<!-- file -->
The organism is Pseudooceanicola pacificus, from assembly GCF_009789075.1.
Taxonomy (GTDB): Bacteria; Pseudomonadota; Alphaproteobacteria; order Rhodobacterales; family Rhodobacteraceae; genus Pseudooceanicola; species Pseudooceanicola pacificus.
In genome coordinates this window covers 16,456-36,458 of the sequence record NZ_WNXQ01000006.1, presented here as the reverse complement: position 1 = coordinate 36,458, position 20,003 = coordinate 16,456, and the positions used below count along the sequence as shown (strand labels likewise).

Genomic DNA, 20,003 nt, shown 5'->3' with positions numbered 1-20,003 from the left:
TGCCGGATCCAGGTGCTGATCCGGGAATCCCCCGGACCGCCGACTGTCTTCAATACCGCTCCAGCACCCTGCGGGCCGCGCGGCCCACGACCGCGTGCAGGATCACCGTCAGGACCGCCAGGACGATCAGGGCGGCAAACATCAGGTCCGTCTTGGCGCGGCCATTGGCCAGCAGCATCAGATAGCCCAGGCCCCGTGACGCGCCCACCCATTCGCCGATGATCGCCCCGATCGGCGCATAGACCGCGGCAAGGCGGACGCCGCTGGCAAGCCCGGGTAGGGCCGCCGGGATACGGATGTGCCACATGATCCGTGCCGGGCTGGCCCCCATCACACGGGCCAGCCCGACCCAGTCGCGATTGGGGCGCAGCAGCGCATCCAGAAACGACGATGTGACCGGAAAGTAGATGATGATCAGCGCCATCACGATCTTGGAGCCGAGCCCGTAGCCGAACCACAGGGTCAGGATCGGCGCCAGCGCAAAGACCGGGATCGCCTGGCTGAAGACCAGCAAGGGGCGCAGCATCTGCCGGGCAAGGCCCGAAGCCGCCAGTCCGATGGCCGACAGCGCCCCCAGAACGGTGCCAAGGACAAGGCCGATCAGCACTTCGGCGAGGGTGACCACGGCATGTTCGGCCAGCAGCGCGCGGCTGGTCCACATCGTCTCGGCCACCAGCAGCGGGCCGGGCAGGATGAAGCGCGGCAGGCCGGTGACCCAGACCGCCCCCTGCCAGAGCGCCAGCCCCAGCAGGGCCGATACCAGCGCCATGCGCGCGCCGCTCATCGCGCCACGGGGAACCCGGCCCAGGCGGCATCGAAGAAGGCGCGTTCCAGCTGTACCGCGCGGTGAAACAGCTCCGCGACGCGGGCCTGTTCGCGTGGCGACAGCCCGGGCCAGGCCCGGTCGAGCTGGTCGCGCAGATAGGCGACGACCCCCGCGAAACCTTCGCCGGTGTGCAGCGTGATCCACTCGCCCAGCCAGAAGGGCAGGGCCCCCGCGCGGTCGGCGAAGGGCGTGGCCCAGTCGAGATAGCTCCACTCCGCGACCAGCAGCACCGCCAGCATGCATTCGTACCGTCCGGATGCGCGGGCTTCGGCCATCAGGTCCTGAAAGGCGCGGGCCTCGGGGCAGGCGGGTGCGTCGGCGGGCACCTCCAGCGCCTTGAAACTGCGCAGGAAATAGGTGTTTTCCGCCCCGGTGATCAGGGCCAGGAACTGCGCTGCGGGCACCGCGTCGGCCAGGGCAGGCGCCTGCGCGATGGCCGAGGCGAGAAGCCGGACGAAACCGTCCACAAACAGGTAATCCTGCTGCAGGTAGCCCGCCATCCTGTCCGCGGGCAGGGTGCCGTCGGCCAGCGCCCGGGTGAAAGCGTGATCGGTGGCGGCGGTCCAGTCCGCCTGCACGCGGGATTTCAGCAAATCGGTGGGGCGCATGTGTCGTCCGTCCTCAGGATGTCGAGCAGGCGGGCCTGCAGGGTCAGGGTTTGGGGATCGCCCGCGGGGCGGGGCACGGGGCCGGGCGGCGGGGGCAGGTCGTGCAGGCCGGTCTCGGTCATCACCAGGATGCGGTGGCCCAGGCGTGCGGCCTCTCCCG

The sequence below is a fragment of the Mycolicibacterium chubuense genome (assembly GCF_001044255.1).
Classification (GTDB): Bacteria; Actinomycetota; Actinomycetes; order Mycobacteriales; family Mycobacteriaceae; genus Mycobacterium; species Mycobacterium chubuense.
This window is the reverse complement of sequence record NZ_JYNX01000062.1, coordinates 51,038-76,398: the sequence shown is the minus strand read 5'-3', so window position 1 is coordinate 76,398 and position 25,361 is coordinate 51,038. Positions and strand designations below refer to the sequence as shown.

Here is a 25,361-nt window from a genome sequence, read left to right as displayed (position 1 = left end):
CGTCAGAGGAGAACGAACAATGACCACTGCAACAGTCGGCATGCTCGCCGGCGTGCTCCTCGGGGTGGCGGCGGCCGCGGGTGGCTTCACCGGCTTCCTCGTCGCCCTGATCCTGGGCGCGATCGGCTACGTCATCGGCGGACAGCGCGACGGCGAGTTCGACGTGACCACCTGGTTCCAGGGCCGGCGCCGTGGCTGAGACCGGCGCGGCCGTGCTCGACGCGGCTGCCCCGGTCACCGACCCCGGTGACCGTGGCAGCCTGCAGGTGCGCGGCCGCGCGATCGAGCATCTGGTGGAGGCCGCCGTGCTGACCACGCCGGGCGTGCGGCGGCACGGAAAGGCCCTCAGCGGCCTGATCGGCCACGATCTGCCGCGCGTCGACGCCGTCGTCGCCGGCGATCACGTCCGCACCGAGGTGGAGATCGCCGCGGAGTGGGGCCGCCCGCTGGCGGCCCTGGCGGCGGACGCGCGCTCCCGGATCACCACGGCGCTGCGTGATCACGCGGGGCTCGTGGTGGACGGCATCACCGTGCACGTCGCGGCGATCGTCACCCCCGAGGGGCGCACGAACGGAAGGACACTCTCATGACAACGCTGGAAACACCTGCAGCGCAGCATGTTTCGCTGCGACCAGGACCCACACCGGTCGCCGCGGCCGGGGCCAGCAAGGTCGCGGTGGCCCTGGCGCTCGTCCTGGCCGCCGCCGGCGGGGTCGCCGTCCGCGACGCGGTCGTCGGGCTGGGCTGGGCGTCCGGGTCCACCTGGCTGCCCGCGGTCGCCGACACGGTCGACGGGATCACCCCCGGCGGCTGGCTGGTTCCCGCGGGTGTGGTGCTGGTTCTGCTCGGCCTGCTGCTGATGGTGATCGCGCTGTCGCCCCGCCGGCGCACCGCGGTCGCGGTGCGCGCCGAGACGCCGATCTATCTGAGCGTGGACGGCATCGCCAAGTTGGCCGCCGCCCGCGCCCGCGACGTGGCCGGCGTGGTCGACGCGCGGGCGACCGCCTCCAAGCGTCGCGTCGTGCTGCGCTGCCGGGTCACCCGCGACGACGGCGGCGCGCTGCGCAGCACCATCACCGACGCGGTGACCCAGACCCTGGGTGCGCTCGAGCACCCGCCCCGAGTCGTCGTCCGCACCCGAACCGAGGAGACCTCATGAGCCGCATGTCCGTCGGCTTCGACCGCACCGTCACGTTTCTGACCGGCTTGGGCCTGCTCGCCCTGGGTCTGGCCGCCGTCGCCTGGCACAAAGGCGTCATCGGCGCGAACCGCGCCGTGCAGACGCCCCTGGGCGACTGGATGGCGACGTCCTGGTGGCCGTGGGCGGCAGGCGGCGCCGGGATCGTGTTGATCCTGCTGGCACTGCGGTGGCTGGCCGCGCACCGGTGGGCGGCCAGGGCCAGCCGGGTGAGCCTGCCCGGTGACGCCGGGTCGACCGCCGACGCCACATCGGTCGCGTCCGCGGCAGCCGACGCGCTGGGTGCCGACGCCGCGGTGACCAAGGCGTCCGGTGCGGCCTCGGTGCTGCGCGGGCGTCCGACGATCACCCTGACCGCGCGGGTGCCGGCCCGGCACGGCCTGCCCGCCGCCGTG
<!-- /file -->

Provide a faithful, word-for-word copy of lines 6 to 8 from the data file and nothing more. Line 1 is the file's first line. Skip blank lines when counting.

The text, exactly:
The sequence below is a fragment of the Mycolicibacterium chubuense genome (assembly GCF_001044255.1).
Classification (GTDB): Bacteria; Actinomycetota; Actinomycetes; order Mycobacteriales; family Mycobacteriaceae; genus Mycobacterium; species Mycobacterium chubuense.
This window is the reverse complement of sequence record NZ_JYNX01000062.1, coordinates 51,038-76,398: the sequence shown is the minus strand read 5'-3', so window position 1 is coordinate 76,398 and position 25,361 is coordinate 51,038. Positions and strand designations below refer to the sequence as shown.